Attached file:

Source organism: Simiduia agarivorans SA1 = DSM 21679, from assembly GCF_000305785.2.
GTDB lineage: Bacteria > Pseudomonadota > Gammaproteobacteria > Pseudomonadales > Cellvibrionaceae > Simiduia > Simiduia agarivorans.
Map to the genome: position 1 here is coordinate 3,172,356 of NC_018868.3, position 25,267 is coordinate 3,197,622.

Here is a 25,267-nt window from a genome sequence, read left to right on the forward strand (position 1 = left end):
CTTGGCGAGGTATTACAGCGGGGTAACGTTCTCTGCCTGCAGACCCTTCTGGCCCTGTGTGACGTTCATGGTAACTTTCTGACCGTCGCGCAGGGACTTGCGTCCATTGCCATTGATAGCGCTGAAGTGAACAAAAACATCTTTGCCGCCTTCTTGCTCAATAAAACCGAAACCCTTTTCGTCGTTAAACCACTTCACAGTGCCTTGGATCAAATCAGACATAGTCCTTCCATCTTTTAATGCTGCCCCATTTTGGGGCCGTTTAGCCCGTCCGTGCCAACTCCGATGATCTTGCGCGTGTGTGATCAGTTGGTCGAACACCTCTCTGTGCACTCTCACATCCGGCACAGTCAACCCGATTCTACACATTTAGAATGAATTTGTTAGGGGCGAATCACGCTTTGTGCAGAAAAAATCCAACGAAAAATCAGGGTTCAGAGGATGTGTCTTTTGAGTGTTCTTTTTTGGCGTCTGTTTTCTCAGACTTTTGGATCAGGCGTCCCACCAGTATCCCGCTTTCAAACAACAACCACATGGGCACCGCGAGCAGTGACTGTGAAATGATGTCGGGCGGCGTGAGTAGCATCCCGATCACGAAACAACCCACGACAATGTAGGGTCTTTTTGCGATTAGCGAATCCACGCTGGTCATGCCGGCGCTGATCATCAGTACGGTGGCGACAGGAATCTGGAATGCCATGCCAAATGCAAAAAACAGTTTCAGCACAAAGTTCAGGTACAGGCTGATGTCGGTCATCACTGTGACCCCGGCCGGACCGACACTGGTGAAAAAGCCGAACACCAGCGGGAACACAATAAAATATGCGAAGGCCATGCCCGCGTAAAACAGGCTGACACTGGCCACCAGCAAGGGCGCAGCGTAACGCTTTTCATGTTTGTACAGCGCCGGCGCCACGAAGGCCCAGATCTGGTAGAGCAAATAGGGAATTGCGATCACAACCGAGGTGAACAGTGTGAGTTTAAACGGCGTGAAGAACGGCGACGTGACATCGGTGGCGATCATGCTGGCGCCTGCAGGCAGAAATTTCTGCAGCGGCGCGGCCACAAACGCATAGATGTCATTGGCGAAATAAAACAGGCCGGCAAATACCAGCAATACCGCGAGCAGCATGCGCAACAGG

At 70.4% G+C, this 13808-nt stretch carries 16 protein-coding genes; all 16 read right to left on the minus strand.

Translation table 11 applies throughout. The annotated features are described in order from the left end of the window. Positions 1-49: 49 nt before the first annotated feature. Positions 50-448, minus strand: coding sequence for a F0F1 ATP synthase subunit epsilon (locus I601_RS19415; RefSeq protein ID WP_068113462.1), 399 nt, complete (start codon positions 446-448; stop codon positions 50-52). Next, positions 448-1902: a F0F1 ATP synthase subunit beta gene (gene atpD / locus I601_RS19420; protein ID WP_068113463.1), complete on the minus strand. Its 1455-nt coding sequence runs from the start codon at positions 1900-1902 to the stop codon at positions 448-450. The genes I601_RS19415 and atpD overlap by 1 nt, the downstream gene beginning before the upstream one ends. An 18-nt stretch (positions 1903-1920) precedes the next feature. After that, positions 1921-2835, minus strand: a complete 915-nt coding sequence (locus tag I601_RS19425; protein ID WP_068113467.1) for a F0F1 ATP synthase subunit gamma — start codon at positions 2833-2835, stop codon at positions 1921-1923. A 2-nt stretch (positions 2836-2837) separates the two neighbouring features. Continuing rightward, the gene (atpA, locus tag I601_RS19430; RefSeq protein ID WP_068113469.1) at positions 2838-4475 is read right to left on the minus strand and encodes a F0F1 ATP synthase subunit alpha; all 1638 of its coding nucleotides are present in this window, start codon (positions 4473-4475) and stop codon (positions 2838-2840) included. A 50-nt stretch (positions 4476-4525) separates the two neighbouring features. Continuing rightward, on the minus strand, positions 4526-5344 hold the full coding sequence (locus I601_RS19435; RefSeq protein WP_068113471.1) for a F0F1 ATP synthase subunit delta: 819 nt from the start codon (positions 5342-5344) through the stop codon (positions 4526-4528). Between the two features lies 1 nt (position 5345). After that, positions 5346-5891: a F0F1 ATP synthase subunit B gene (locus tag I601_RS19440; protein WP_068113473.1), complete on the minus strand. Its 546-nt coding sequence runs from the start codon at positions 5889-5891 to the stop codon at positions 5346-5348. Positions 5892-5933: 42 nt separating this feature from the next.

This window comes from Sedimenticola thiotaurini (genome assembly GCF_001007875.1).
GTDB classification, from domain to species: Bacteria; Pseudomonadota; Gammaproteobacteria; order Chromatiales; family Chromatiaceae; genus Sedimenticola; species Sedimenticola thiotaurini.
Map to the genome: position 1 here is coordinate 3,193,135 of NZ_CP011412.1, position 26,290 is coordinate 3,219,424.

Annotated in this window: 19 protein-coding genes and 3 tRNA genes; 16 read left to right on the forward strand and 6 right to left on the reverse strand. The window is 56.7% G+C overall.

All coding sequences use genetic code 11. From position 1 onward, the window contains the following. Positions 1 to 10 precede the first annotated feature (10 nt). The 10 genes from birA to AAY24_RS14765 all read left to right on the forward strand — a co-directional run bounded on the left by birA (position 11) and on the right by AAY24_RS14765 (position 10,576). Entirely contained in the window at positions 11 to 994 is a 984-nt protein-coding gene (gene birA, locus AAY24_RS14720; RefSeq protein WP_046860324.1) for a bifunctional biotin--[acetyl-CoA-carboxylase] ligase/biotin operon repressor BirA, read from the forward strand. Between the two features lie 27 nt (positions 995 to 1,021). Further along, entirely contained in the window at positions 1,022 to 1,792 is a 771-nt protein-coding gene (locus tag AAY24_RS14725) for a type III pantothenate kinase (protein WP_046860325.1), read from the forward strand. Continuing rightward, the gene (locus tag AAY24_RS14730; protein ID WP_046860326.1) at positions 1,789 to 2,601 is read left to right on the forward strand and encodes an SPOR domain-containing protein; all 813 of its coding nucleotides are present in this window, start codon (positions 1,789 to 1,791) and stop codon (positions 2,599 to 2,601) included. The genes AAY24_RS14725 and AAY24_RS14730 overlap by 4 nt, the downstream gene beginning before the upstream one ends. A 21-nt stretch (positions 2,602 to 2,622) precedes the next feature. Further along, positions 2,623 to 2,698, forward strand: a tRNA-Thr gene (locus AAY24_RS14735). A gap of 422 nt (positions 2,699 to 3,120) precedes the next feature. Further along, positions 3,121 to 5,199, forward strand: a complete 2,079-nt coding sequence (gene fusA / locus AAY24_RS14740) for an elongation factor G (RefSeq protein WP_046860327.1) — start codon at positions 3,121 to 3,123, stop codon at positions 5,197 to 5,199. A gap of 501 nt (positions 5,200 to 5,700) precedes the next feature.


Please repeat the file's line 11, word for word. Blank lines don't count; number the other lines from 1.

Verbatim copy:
Annotated in this window: 19 protein-coding genes and 3 tRNA genes; 16 read left to right on the forward strand and 6 right to left on the reverse strand. The window is 56.7% G+C overall.